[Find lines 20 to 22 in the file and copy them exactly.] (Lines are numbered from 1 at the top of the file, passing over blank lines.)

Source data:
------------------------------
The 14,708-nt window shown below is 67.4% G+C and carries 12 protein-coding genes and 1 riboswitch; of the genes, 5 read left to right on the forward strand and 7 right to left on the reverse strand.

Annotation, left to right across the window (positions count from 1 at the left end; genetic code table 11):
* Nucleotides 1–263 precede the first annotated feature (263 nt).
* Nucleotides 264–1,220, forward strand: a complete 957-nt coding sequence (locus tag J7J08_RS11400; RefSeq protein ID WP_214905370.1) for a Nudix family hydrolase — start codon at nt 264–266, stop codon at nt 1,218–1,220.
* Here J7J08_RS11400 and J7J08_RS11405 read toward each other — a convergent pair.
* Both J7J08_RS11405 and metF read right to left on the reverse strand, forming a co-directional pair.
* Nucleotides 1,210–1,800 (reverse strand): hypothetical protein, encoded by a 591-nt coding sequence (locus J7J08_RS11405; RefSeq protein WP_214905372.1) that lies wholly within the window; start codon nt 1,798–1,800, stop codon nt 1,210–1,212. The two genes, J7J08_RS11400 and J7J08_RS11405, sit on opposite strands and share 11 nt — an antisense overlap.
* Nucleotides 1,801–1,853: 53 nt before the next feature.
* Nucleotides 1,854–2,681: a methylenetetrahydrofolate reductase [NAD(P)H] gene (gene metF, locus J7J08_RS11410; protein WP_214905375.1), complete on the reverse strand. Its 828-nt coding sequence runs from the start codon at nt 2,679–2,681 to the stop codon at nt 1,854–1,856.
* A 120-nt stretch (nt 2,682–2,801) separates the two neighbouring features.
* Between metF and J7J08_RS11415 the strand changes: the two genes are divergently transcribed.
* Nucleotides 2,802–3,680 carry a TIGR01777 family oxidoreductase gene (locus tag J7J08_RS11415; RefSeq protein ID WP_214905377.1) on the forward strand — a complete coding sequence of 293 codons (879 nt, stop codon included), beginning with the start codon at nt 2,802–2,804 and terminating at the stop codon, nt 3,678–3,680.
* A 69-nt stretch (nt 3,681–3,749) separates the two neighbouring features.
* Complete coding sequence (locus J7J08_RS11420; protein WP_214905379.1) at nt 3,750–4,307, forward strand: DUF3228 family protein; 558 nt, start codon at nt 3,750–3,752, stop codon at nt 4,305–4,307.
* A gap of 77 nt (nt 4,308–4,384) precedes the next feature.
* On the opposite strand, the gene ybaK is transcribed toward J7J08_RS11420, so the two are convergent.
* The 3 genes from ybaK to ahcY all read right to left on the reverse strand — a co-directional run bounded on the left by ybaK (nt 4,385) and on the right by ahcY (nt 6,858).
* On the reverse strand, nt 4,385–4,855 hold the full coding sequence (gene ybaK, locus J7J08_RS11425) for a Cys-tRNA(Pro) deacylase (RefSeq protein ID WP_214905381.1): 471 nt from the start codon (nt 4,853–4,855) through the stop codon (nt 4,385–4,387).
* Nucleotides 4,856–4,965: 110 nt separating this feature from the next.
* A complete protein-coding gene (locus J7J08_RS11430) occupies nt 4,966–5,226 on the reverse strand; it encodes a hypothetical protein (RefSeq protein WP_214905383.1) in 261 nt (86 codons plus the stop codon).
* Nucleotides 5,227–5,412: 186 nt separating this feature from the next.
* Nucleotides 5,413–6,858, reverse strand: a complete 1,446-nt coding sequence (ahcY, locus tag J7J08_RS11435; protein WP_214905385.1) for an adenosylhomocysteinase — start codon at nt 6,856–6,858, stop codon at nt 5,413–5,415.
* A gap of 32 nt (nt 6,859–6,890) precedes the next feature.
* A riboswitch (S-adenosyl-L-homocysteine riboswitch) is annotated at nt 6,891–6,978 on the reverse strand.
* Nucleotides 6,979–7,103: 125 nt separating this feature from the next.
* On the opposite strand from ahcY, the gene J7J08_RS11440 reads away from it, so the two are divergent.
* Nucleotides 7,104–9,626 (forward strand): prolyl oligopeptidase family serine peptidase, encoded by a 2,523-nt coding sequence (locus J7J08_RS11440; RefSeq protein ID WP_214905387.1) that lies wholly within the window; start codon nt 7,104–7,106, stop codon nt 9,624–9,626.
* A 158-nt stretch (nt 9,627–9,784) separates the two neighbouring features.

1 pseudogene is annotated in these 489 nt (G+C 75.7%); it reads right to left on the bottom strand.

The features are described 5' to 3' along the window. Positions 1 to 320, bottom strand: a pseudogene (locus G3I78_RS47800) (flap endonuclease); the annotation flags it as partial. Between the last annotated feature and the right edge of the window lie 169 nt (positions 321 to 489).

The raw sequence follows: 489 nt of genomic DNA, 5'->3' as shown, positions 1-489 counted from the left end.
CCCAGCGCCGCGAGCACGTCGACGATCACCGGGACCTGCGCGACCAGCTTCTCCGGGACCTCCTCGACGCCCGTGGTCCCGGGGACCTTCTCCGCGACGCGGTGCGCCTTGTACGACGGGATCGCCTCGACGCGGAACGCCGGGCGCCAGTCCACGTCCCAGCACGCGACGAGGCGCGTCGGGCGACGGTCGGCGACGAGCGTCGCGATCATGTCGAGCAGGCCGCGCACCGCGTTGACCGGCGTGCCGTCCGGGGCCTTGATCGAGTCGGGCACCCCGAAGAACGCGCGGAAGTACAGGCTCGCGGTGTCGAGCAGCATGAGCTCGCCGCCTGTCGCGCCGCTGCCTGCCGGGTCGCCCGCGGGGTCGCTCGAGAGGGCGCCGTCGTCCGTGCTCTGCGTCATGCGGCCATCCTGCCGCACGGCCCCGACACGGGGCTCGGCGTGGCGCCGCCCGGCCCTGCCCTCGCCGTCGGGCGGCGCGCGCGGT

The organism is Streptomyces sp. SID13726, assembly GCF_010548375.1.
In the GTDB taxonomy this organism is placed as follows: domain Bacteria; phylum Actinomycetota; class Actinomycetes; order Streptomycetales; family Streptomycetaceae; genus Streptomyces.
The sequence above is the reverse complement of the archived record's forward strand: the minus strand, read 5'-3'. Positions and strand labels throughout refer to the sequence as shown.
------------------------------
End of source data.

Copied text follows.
* A complete protein-coding gene (locus J7J08_RS11430) occupies nt 4,966–5,226 on the reverse strand; it encodes a hypothetical protein (RefSeq protein WP_214905383.1) in 261 nt (86 codons plus the stop codon).
* Nucleotides 5,227–5,412: 186 nt separating this feature from the next.
* Nucleotides 5,413–6,858, reverse strand: a complete 1,446-nt coding sequence (ahcY, locus tag J7J08_RS11435; protein WP_214905385.1) for an adenosylhomocysteinase — start codon at nt 6,856–6,858, stop codon at nt 5,413–5,415.